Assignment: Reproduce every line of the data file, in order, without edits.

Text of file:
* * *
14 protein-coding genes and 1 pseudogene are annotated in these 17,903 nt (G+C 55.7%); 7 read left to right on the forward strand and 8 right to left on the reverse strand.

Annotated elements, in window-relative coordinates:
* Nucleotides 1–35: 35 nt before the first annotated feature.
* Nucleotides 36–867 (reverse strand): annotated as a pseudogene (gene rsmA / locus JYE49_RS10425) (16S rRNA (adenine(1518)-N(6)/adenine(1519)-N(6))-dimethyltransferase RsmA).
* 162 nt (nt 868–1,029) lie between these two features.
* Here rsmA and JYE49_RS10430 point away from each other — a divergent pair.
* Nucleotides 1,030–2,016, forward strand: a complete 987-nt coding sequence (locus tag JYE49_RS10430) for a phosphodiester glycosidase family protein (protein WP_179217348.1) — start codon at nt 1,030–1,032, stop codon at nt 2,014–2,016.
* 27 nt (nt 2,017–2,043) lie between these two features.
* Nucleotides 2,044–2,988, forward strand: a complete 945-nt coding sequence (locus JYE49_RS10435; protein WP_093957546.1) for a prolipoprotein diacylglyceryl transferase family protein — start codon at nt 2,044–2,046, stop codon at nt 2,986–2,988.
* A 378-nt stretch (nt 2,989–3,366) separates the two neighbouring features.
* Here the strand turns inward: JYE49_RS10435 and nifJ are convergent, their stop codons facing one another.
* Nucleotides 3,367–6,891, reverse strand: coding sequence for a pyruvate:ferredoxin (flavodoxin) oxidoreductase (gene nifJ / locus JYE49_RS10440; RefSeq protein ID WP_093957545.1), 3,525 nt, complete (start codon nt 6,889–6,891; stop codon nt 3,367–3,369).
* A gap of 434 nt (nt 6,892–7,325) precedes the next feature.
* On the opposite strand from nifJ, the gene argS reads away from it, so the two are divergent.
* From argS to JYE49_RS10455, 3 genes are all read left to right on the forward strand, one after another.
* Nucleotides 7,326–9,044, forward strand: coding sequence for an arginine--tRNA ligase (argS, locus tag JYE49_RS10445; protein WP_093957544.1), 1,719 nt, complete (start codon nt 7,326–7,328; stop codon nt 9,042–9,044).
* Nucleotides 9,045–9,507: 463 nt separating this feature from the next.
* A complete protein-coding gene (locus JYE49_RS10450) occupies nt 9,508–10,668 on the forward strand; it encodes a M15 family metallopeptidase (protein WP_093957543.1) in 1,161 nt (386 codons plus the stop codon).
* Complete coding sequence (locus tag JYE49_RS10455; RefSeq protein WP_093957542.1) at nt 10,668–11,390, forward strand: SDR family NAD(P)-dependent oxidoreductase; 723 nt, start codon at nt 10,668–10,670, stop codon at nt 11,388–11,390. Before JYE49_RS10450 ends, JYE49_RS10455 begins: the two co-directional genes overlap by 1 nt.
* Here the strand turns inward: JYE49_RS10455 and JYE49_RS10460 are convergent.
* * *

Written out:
14 protein-coding genes and 1 pseudogene are annotated in these 17,903 nt (G+C 55.7%); 7 read left to right on the forward strand and 8 right to left on the reverse strand.

Annotated elements, in window-relative coordinates:
* Nucleotides 1–35: 35 nt before the first annotated feature.
* Nucleotides 36–867 (reverse strand): annotated as a pseudogene (gene rsmA / locus JYE49_RS10425) (16S rRNA (adenine(1518)-N(6)/adenine(1519)-N(6))-dimethyltransferase RsmA).
* 162 nt (nt 868–1,029) lie between these two features.
* Here rsmA and JYE49_RS10430 point away from each other — a divergent pair.
* Nucleotides 1,030–2,016, forward strand: a complete 987-nt coding sequence (locus tag JYE49_RS10430) for a phosphodiester glycosidase family protein (protein WP_179217348.1) — start codon at nt 1,030–1,032, stop codon at nt 2,014–2,016.
* 27 nt (nt 2,017–2,043) lie between these two features.
* Nucleotides 2,044–2,988, forward strand: a complete 945-nt coding sequence (locus JYE49_RS10435; protein WP_093957546.1) for a prolipoprotein diacylglyceryl transferase family protein — start codon at nt 2,044–2,046, stop codon at nt 2,986–2,988.
* A 378-nt stretch (nt 2,989–3,366) separates the two neighbouring features.
* Here the strand turns inward: JYE49_RS10435 and nifJ are convergent, their stop codons facing one another.
* Nucleotides 3,367–6,891, reverse strand: coding sequence for a pyruvate:ferredoxin (flavodoxin) oxidoreductase (gene nifJ / locus JYE49_RS10440; RefSeq protein ID WP_093957545.1), 3,525 nt, complete (start codon nt 6,889–6,891; stop codon nt 3,367–3,369).
* A gap of 434 nt (nt 6,892–7,325) precedes the next feature.
* On the opposite strand from nifJ, the gene argS reads away from it, so the two are divergent.
* From argS to JYE49_RS10455, 3 genes are all read left to right on the forward strand, one after another.
* Nucleotides 7,326–9,044, forward strand: coding sequence for an arginine--tRNA ligase (argS, locus tag JYE49_RS10445; protein WP_093957544.1), 1,719 nt, complete (start codon nt 7,326–7,328; stop codon nt 9,042–9,044).
* Nucleotides 9,045–9,507: 463 nt separating this feature from the next.
* A complete protein-coding gene (locus JYE49_RS10450) occupies nt 9,508–10,668 on the forward strand; it encodes a M15 family metallopeptidase (protein WP_093957543.1) in 1,161 nt (386 codons plus the stop codon).
* Complete coding sequence (locus tag JYE49_RS10455; RefSeq protein WP_093957542.1) at nt 10,668–11,390, forward strand: SDR family NAD(P)-dependent oxidoreductase; 723 nt, start codon at nt 10,668–10,670, stop codon at nt 11,388–11,390. Before JYE49_RS10450 ends, JYE49_RS10455 begins: the two co-directional genes overlap by 1 nt.
* Here the strand turns inward: JYE49_RS10455 and JYE49_RS10460 are convergent.